Effects on Economic Efficiency of Government Price Controls and Taxes Name of Institution Effects on Economic Efficiency of Government Price Controls and Taxes Consumer Surplus Consumer surplus gives a measure of the distinction between the uppermost price a consumer is able to offer and the price the consumer indeed offers…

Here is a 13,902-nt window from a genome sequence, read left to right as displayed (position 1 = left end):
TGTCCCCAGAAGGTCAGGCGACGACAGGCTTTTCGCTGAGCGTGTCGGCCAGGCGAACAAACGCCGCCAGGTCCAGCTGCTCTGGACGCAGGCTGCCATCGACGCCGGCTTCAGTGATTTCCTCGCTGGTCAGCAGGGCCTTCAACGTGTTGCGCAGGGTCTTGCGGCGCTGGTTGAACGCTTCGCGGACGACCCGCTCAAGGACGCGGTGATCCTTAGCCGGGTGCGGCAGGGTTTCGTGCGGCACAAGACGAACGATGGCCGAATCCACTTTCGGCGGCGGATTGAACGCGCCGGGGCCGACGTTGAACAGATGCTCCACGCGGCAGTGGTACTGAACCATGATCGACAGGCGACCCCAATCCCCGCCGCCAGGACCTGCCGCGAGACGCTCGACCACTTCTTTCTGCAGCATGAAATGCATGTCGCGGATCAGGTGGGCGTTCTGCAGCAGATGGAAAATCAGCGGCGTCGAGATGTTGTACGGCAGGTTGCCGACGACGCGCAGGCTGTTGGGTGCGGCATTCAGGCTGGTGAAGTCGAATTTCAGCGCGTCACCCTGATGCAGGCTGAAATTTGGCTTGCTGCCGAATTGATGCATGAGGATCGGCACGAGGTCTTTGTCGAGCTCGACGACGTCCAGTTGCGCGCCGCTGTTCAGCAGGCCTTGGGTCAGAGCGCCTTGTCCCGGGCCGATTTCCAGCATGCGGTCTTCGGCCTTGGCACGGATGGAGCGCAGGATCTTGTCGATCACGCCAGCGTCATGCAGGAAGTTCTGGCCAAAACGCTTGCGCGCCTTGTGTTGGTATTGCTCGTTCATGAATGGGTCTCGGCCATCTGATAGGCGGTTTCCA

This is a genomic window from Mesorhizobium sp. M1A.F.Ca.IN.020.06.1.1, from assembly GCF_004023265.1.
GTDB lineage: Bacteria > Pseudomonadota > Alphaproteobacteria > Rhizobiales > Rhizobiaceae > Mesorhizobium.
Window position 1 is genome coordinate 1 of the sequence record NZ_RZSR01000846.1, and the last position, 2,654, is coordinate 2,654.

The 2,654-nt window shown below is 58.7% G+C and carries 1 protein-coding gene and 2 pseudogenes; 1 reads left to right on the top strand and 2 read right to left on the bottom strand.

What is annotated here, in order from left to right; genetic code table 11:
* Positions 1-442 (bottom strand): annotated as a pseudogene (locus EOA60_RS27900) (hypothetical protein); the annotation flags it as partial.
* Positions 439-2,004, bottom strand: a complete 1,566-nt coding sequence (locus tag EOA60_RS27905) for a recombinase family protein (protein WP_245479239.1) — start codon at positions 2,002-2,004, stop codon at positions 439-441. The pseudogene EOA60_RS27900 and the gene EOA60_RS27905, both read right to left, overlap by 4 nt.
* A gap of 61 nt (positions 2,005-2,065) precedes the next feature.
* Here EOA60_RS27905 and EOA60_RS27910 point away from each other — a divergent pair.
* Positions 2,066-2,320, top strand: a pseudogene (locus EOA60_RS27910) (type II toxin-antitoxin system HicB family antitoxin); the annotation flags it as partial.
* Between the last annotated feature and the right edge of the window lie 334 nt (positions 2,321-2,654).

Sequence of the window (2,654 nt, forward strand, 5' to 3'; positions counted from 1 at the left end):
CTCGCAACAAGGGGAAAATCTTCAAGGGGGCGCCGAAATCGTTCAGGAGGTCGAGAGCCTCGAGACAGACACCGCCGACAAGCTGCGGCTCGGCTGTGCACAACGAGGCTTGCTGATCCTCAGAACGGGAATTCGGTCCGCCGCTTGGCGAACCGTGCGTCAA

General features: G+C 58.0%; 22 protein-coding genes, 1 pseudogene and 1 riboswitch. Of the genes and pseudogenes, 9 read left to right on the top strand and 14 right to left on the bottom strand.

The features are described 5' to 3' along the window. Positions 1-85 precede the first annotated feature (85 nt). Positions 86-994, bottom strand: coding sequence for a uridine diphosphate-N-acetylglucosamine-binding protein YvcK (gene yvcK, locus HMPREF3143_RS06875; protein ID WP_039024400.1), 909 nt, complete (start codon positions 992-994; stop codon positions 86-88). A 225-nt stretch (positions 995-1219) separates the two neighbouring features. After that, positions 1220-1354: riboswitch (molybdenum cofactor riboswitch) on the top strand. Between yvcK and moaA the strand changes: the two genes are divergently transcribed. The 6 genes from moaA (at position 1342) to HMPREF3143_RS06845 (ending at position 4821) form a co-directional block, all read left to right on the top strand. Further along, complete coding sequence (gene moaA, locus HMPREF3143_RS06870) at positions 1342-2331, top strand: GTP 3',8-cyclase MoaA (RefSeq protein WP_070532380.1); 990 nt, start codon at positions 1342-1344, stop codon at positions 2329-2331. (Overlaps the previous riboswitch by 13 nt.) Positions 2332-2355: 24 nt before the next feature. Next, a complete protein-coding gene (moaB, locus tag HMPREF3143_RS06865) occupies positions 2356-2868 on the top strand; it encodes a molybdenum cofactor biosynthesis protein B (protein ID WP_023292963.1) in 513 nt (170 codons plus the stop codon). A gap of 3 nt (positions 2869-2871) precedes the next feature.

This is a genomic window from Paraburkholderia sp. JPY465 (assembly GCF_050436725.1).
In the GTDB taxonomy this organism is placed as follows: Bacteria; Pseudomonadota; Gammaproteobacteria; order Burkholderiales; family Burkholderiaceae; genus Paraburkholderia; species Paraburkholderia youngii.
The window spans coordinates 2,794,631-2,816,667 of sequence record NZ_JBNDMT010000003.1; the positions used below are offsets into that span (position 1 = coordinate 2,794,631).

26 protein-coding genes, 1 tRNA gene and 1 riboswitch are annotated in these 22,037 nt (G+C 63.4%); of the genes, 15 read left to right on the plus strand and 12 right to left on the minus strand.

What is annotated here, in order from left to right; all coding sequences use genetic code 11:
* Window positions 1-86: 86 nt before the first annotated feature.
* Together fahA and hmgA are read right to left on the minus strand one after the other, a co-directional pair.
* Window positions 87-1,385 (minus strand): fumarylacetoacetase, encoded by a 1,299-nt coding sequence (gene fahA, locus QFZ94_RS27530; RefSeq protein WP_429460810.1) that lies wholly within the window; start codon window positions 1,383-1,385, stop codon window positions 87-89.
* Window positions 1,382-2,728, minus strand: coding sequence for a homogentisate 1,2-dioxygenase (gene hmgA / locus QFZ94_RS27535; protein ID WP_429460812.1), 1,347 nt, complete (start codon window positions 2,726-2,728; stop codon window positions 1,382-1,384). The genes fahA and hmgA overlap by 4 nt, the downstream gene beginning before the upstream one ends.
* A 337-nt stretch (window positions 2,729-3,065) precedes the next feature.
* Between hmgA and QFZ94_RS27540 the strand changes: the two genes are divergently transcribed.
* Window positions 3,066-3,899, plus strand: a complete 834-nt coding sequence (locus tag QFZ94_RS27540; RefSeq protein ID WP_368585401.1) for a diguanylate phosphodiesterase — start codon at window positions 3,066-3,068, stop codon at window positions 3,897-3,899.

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The marginal gain is the extra benefit to a consumer from the usage of one extra unit of the service and good. The overall quantity a consumer surplus in any market is equivalent to the region beneath the demand curve and over the market price. This region shows the gain to consumers in surplus of the price they exchanged for a commodity. In the diagram below consumer surplus is represented by region A where it is above market price of ? 5 and the units sold which amount 5,000. Source: (Sexton, 2010) Producer Surplus Producer surplus refers to the distinction amid the least price a company would have been eager to allow and the price the company actually obtains. The overall quantity of the producer surplus in a market is equivalent to the region above the market surplus curve and beneath the price in the market. The supply curve illustrates the eagerness of companies to supply a commodity at various prices. Firms will be willing to supply an extra unit of a commodity only where they obtain a price equivalent to the extra price of production of that unit. Marginal cost is the extra cost to a company of making one extra unit of a product or service. Normally, the marginal cost of making a product rises as additional products are made in a given time period. The diagram below shows the relationship between the consumer surplus and the producer surplus. The producer surplus on a demand curve is found below the consumer surplus and above the supply curve. Source: (Sexton, 2010) A competitive market is one which has numerous buyers and sellers. One of the advantages of a market system is that it leads into effectual results. In a competitive equilibrium the marginal benefit is equivalent to the marginal cost where equilibrium leads to an economical effectual level of outcome in a competitive market. On the other hand, deadweight loss refers to a situation where the cost of a product is above the average or equilibrium price, economic surplus is below what it could be at the equilibrium price. The decrease in the economic surplus emanating from the market which is not in a competitive equilibrium is what is known as the deadweight loss. The diagram below shows the deadweight loss on a demand and supply curve. Source: (Sexton, 2010) Economic Surplus and Economic Efficiency As mentioned earlier consumer surplus gives the dimension of the benefits to customers from purchasing a specific type of good while the producer surplus provides the dimension of the benefits to firms from merchandising a specific commodity. Thus economic surplus is now the total of the benefits to the company plus the benefits to individual consumers. This is normally the most efficient measure of the advantage to the community from the manufacture of a product or service. Equilibrium in the aggressive market leads into the highest quantity of economic surplus or the entire gain to the community from the manufacture of product or service. In the diagram below the blue and the brown region represents the economic surplus. Source: (Sexton, 2010) Economic efficiency on the other hand refers to the market results where the marginal gain to consumers of the final produced unit is equivalent to its marginal production cost and where the total of consumer surplus and that of producer surplus is at its highest best (Sexton, 2010). It must be noted that not every person is better off in case a market is
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